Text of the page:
UV ID Polaroid expire October 2009 – Shot March 2022

Posted by on Mar 14 2022

I recently found the time to shoot some polaroids again. It was UV ID, expired in October 2009. They have been refrigerated, but unfortunately, that doesn’t always mean they will work. The medium tends to stick together, and it takes delicate and nimble fingers to resuscitate them. Out of a pack a of 10, only 5 came through. The first 5 where stuck together, and it took a pair a tweezers to make sure the paper ‘tabs’ where properly pulled through the ‘ringer’. Rescuing half a pack is a pretty fair deal, I have lost whole packs before. Not all of them turned out the way I wanted too, but that’s life.

Here’s a couple of from pack. I will say that UV-ID is my favourite Polaroid film. Its got a weird and wonderful indigo cast (I believe its the same as 669, but when held up the UV light it shows a polaroid watermark – it was used for badges, ids, and the such).

This is a roadside monument on the South Island of New Zealand. The swirls in the sky are not clouds, rather its the effect of the expired film.

We grew some pumpkins this year, the smallest ones are ornamental, the larger yellow/green striped ones are Styrian (very tasty seeds), the smaller orange ones are ‘Hokkaido’ or ‘Kuri’ pumpkins, which have a rich chestnutty flavour. So why not take a photo of the harvest?

I also found a little half frame camera in my glove box which had about 60 photos on the dial, may be time to bring out the development kit again!

Trypt.am – Psychedelic Clinical Trials Database

Posted by on Feb 28 2022

At the beginning of the Covid pandemic in 2020, while in isolation, I decided to pick up programming again. I stopped programming as my daily job about 12 years ago. During isolation, I dabbled in a few new and old languages (Swift, Perl, Rust), but in the end I found that my old stomping grounds in PHP was perfect for the job (PHP had also come a long way during my 10 year sabbatical from programming). The project was for the Entheos Foundation of New Zealand, a research and education charity for psychedelics.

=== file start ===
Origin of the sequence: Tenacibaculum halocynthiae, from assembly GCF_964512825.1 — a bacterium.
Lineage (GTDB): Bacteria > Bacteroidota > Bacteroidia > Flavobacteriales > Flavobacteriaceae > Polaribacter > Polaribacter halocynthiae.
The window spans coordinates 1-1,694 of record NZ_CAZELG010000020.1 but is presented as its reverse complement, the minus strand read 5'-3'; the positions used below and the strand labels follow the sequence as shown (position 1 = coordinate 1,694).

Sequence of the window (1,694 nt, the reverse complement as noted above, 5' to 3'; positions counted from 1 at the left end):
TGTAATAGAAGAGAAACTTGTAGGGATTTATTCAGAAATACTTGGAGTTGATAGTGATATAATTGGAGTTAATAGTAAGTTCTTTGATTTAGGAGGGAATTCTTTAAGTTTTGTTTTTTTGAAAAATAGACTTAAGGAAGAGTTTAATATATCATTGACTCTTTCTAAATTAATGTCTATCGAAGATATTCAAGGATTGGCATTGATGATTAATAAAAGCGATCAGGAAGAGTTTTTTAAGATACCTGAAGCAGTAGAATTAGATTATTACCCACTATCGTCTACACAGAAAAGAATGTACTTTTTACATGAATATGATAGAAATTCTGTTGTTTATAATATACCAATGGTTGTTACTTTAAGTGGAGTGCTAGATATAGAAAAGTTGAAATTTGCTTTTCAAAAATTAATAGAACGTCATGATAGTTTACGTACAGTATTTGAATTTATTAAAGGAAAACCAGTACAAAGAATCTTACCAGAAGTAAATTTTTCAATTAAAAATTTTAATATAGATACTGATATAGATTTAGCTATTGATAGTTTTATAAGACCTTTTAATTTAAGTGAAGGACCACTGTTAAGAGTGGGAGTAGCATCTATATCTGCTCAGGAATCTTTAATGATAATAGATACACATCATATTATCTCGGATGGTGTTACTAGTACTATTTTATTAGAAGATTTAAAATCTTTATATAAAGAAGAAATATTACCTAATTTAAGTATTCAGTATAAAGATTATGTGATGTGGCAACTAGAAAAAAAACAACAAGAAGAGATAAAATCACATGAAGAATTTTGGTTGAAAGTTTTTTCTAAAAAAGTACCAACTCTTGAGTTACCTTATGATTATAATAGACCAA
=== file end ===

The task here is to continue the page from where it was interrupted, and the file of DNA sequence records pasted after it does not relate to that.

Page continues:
Trypt.am aggregates clinical trial data from the following sources: ClinicalTrials.gov, ClinicalTrialsRegister.eu
Anzctr.org.au, Trialregister.nl, and Pubchem.ncbi.nlm.nih.gov. The first 2 feeds above are updated automatically, all the others are manual ‘data dumps’ which I have to upload. The site is still in beta, but its functional.

I’ve since resigned from the Entheos, so its unlikely trypt.am will be updated. Still, I’ll keep it up and running, if not just to see see the steady increase in psychedelic clinical trials over the years.

Polaroid shot of the day

Posted by on Nov 04 2021

It was a surprise to receive this email today:

dear parahanga!!!

please have a short look at the cover of polanoid.net [ http://www.polanoid.net/cover ] (http://www.polanoid.net/jump/?to=pictures&uid=13197&pid=385985)

you have won the worldfamous ShotOfTheDay award!

not only is your picture on the cover for the next 24 hours, generating endless fame and glory, but also you have won a shining 10 euros coupon for supersensitive shopping at SUPERSENSE! [ http://the.supersense.com/ ]

here is your very own special couponcode worth 10 EUR: sotd_ha-ha-ha
(minimum orderval 50 EUR)

again big congrats and thank you so much for sharing your polaroids and making this site such an unique place.

you rock

the polanoid team

It’s actually one of my favourite polaroids, and it was taken over ten years ago (2009). Reading the message logs I see a lot people surprised that they also won Shot of the Day – it was bloody hard to win 10 years ago! The algorithm for selection seems to favour older photos. This show’s the sad state of polanoid, its essentially been put on to maintenance mode by the founders, just a step above life support. The community is not engaged, and owners have moved on to other projects. Still, notifications like this are nice: its a time capsule that showcases amazing analogue photography.

I still have some polaroid film in my fridge, one day I’ll have a fire in my belly and shoot again.


Vancouver Island Wilderness property for sale by owners

Posted by on May 24 2021

In 2016, I embarked on an adventure with my Canadian friends and we purchased 186 acre wilderness property on Vancouver Island. But as our lives changed over the past few years, we decided to sell our section of Shangri-la. This wasn’t an easy decision by any stretch of the imagination, the property was catalyst for many important changes in my life as well as reconnecting me to natural world.